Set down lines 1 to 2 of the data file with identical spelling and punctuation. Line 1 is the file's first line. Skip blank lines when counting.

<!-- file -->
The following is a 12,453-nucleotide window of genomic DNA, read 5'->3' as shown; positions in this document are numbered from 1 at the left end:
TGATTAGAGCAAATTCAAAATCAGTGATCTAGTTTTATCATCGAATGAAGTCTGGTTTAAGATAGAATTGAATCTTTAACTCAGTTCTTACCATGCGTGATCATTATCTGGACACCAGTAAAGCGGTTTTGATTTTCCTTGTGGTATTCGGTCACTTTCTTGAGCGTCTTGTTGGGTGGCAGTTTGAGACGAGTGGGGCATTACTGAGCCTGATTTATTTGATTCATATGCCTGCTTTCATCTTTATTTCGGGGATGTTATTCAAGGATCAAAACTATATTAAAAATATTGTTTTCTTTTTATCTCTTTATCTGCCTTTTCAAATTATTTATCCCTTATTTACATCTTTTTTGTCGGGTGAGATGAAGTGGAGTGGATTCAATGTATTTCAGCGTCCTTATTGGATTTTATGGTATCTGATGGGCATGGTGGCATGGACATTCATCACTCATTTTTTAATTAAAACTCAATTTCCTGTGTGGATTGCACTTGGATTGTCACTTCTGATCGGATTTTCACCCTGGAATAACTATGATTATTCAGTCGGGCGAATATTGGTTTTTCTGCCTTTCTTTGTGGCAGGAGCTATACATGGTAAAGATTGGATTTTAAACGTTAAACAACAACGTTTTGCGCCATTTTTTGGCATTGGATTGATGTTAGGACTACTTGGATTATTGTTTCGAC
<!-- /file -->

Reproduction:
The following is a 12,453-nucleotide window of genomic DNA, read 5'->3' as shown; positions in this document are numbered from 1 at the left end:
TGATTAGAGCAAATTCAAAATCAGTGATCTAGTTTTATCATCGAATGAAGTCTGGTTTAAGATAGAATTGAATCTTTAACTCAGTTCTTACCATGCGTGATCATTATCTGGACACCAGTAAAGCGGTTTTGATTTTCCTTGTGGTATTCGGTCACTTTCTTGAGCGTCTTGTTGGGTGGCAGTTTGAGACGAGTGGGGCATTACTGAGCCTGATTTATTTGATTCATATGCCTGCTTTCATCTTTATTTCGGGGATGTTATTCAAGGATCAAAACTATATTAAAAATATTGTTTTCTTTTTATCTCTTTATCTGCCTTTTCAAATTATTTATCCCTTATTTACATCTTTTTTGTCGGGTGAGATGAAGTGGAGTGGATTCAATGTATTTCAGCGTCCTTATTGGATTTTATGGTATCTGATGGGCATGGTGGCATGGACATTCATCACTCATTTTTTAATTAAAACTCAATTTCCTGTGTGGATTGCACTTGGATTGTCACTTCTGATCGGATTTTCACCCTGGAATAACTATGATTATTCAGTCGGGCGAATATTGGTTTTTCTGCCTTTCTTTGTGGCAGGAGCTATACATGGTAAAGATTGGATTTTAAACGTTAAACAACAACGTTTTGCGCCATTTTTTGGCATTGGATTGATGTTAGGACTACTTGGATTATTGTTTCGAC